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Squeezing orange juice



Suitable for children: 
Father squeezing orange for juice with children

Winter is here and the oranges are ripe and ready to pick.

Do you or a friend have lots of oranges that you don’t know what to do with? You could make fresh orange juice.

Talk with your child about what you will need and how you will do it.

We are going to squeeze the oranges by hand using a hand juicer. We'll need to cut the oranges in half before we can squeeze the juice out of the orange.

As you work together squeezing the juice from the oranges, talk about how many oranges you will need to squeeze to make a glass of juice. Will the number of oranges change if the glass is tall and narrow compared to one that’s short and squat?

How many oranges can we squeeze before we need to pour the juice into the glass?

Materials you will need

  • Glasses / cups
  • Chopping board
  • Knife
  • Oranges
  • Hand juicer
Skills this activity improves
Why does this matter?

Squeezing orange juice helps children to develop strong muscles in their hands and fingers. As your child holds the orange down, twisting and turning on the juicer, they are developing rotation in their wrists. 

Children are also learning that there are different tools and language that we use for measuring. When children make orange juice they are exploring: 

  • number - how many oranges do we need? 
  • fractions - we are going to cut the oranges into halves 
  • size - this glass is taller 
  • volume and capacity - this glass will not be big enough
What does this lead to?

Helping to cut up the oranges and then squeeze the juice helps children to develop hand dominance, strength in their hands and wrist rotation. Hand dominance and strength is needed when children write or cut out curved shapes or objects.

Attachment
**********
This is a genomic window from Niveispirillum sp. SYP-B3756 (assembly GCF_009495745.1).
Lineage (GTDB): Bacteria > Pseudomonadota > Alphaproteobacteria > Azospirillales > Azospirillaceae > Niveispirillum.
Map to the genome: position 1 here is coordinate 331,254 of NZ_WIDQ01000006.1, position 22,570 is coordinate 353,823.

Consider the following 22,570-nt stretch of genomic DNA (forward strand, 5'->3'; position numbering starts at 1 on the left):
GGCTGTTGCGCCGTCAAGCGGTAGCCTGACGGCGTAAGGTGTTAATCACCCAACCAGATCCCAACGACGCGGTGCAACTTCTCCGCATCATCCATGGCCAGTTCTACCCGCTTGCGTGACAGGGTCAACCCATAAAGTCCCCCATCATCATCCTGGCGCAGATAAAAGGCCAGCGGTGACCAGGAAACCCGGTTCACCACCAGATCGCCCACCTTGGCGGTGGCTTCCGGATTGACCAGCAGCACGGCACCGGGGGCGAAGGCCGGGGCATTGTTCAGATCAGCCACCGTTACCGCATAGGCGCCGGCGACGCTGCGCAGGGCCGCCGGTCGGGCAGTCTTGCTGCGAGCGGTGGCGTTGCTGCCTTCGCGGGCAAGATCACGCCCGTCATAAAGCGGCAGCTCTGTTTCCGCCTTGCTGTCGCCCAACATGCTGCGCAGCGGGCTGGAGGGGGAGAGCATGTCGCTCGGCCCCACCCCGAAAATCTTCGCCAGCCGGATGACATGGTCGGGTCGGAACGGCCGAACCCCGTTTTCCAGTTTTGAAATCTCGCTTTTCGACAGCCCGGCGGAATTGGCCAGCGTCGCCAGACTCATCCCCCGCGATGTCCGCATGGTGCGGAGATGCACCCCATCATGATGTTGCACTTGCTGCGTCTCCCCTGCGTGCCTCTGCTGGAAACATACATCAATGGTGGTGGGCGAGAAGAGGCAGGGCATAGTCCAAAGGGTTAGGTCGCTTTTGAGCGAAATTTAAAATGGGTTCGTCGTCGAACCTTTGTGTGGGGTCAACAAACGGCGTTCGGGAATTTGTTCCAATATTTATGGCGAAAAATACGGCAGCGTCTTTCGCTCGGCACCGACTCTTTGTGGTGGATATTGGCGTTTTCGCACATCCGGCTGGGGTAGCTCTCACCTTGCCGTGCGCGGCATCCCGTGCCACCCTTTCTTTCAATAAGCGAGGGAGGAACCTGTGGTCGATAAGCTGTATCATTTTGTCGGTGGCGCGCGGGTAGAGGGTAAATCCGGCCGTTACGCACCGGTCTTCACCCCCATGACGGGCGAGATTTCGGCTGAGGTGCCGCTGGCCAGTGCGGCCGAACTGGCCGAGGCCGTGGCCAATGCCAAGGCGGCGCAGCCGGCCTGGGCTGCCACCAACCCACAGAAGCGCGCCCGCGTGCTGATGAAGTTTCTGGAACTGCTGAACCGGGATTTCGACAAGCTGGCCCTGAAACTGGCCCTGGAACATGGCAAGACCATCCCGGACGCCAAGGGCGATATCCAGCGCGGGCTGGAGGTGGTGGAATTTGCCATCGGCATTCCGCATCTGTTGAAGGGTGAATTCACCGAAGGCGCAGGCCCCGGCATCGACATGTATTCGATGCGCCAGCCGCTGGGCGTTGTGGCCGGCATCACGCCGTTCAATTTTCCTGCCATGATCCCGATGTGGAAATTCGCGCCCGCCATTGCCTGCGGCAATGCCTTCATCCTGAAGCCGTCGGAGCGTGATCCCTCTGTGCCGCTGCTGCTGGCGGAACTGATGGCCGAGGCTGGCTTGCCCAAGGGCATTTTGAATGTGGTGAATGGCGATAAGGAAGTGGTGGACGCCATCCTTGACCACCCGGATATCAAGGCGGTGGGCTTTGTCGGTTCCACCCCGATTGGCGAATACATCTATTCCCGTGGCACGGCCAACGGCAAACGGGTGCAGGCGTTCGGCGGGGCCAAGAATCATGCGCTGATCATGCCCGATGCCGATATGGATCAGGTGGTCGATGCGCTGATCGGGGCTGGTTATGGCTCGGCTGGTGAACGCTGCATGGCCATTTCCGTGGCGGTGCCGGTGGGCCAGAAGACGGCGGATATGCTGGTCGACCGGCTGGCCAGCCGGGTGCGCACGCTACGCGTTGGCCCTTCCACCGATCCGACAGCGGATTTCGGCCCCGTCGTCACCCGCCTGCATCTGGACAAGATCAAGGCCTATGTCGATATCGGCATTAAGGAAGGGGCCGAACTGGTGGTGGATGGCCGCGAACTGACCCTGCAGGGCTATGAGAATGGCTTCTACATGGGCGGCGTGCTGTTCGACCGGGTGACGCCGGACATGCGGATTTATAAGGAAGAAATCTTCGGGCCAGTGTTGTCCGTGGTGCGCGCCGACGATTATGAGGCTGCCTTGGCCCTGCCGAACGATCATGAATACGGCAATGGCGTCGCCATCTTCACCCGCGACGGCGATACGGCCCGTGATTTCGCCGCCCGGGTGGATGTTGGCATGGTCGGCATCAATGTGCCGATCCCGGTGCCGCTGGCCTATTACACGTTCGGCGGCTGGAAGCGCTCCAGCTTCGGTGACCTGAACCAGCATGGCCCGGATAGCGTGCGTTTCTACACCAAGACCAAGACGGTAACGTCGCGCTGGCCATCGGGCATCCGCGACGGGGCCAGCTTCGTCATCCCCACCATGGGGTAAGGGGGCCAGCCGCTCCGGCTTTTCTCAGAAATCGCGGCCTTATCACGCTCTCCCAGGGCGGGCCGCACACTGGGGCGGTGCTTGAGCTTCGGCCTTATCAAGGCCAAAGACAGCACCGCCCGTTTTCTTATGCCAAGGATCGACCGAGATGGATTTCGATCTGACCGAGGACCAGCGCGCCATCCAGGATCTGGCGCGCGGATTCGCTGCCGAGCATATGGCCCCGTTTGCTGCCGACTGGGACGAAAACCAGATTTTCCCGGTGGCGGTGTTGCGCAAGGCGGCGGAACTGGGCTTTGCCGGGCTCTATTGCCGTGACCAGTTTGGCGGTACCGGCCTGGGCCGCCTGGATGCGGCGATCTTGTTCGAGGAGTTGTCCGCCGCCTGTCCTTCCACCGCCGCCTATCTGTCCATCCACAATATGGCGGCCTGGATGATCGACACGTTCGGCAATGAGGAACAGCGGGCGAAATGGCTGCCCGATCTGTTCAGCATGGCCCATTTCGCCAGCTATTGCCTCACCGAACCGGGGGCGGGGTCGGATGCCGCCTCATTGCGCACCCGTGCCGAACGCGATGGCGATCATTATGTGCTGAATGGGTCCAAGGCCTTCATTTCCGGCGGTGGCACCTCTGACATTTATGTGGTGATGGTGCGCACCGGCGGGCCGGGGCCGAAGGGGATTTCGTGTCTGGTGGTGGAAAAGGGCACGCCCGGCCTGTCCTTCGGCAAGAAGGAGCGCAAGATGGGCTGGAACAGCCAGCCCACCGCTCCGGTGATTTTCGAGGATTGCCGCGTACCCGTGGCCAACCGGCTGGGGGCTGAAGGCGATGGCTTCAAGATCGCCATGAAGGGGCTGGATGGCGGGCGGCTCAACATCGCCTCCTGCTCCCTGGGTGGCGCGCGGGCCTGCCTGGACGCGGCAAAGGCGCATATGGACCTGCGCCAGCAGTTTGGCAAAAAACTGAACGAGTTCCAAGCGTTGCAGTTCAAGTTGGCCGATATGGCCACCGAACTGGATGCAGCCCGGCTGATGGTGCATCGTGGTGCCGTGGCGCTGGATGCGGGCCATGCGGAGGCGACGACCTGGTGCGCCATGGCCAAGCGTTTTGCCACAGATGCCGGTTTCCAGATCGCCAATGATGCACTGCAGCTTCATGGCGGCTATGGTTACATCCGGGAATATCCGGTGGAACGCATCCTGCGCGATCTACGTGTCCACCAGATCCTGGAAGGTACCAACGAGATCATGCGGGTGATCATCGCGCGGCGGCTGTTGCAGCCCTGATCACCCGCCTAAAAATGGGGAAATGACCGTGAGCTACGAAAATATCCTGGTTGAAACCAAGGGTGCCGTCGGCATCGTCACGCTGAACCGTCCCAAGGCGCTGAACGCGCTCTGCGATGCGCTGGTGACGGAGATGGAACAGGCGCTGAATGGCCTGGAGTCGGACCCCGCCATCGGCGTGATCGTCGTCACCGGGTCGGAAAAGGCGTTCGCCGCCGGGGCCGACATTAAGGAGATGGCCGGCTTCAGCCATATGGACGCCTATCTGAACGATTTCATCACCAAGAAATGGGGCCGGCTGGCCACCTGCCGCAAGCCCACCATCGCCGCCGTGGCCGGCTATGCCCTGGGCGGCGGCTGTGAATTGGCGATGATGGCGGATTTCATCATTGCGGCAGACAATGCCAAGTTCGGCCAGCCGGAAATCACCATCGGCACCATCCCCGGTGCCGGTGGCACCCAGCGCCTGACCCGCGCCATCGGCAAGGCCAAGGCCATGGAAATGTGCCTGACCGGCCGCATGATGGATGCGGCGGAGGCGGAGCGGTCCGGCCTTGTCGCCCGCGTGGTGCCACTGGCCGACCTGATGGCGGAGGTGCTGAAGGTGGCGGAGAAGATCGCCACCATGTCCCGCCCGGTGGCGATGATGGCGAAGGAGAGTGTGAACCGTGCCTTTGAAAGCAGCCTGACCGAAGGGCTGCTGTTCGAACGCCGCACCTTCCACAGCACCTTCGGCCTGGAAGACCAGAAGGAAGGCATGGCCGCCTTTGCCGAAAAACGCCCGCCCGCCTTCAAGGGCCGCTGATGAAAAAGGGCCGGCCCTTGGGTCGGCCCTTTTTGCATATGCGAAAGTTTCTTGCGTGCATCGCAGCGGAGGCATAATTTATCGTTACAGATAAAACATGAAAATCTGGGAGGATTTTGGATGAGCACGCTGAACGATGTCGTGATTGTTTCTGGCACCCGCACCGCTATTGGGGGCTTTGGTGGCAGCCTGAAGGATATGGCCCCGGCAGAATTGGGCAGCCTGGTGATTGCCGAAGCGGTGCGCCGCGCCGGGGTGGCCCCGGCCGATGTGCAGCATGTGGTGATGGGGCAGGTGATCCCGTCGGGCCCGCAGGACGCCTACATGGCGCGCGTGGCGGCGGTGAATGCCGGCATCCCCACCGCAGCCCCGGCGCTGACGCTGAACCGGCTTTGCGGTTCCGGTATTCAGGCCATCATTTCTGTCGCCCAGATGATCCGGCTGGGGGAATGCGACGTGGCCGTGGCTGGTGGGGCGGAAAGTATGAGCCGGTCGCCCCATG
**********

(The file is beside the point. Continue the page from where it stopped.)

Making and pouring the juice helps children to understand that there are different ways we can measure and compare things. When we compare objects we can compare them by number, size, shape, volume, temperature, time or function.

Language to use
  • Tall, narrow, short, squat, small, large, medium 
  • Push, turn, rotate 
  • Pour, squeeze 
  • Empty, full 
  • Top, bottom 
  • Whole, half
Questions to use
  • How many oranges will it take to fill the tall glass? 
  • Does the tall, narrow glass hold more juice than the short, squat glass? 
  • How many pieces can we cut the orange into? 
  • How many oranges can you juice before we have to empty the container into the glass?
Useful tips
  1. You might also like to take a look at the Pouring a drink activity.
  2. Freshly squeezed orange juice will have a different texture and taste to store bought juice. It might be a surprise to your little one.
  3. Remember to talk to your child in your home language.
More ideas
  1. You could freeze the juice to make iceblocks.
  2. Explore what fruit can be squeezed by hand instead of using a blender.
  3. Make a chart that shows which fruits are in season.
Variation by age

Three to five year olds

  • Collect differently sized glasses for pouring and filling. Try and predict which glass will hold more, which will hold less and which ones will hold the same amount. 
  •  Explore how many different ways you can squeeze juice from an orange. 
  •  Make a list of all the different fruit juice combinations you can make. Identify what tools you will need to create the different juices.

Questions to ask

  • Can you juice an apple or a banana the same way as an orange? 
  • Which glass will hold the most? 
  • How many oranges do we need to juice to make one glass of juice? 
  • Can you juice an orange if you don’t cut it in half?

Language to use

  • More, less, same, different 
  • Predict, estimate, compare 
  • Size, shape 
  • Volume, capacity 
  • Combination, smoothie